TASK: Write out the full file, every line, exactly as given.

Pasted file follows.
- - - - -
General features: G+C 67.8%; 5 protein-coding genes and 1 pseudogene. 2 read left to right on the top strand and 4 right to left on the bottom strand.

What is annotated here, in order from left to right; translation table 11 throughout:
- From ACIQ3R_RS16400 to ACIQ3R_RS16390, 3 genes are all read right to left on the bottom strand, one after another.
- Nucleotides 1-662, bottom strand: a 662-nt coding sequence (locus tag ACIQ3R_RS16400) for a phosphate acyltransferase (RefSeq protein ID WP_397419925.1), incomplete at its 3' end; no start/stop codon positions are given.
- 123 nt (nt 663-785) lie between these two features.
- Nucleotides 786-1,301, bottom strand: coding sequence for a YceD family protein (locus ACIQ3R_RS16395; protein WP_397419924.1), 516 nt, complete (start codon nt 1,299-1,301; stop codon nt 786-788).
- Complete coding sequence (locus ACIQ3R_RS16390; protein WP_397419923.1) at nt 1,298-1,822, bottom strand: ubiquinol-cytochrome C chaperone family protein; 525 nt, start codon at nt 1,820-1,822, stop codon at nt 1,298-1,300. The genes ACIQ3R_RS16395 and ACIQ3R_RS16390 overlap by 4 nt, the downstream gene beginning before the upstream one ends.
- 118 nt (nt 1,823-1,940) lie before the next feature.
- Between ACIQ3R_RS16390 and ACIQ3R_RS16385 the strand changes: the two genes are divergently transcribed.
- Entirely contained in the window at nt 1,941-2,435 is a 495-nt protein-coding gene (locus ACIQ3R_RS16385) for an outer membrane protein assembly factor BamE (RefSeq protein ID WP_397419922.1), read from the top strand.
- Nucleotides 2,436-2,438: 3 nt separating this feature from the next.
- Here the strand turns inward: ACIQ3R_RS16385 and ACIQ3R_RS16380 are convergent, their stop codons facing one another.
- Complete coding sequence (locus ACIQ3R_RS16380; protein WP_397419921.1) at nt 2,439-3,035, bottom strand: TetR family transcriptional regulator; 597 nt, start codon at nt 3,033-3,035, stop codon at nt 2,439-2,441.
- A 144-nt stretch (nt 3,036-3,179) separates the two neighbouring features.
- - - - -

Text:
General features: G+C 67.8%; 5 protein-coding genes and 1 pseudogene. 2 read left to right on the top strand and 4 right to left on the bottom strand.

What is annotated here, in order from left to right; translation table 11 throughout:
- From ACIQ3R_RS16400 to ACIQ3R_RS16390, 3 genes are all read right to left on the bottom strand, one after another.
- Nucleotides 1-662, bottom strand: a 662-nt coding sequence (locus tag ACIQ3R_RS16400) for a phosphate acyltransferase (RefSeq protein ID WP_397419925.1), incomplete at its 3' end; no start/stop codon positions are given.
- 123 nt (nt 663-785) lie between these two features.
- Nucleotides 786-1,301, bottom strand: coding sequence for a YceD family protein (locus ACIQ3R_RS16395; protein WP_397419924.1), 516 nt, complete (start codon nt 1,299-1,301; stop codon nt 786-788).
- Complete coding sequence (locus ACIQ3R_RS16390; protein WP_397419923.1) at nt 1,298-1,822, bottom strand: ubiquinol-cytochrome C chaperone family protein; 525 nt, start codon at nt 1,820-1,822, stop codon at nt 1,298-1,300. The genes ACIQ3R_RS16395 and ACIQ3R_RS16390 overlap by 4 nt, the downstream gene beginning before the upstream one ends.
- 118 nt (nt 1,823-1,940) lie before the next feature.
- Between ACIQ3R_RS16390 and ACIQ3R_RS16385 the strand changes: the two genes are divergently transcribed.
- Entirely contained in the window at nt 1,941-2,435 is a 495-nt protein-coding gene (locus ACIQ3R_RS16385) for an outer membrane protein assembly factor BamE (RefSeq protein ID WP_397419922.1), read from the top strand.
- Nucleotides 2,436-2,438: 3 nt separating this feature from the next.
- Here the strand turns inward: ACIQ3R_RS16385 and ACIQ3R_RS16380 are convergent, their stop codons facing one another.
- Complete coding sequence (locus ACIQ3R_RS16380; protein WP_397419921.1) at nt 2,439-3,035, bottom strand: TetR family transcriptional regulator; 597 nt, start codon at nt 3,033-3,035, stop codon at nt 2,439-2,441.
- A 144-nt stretch (nt 3,036-3,179) separates the two neighbouring features.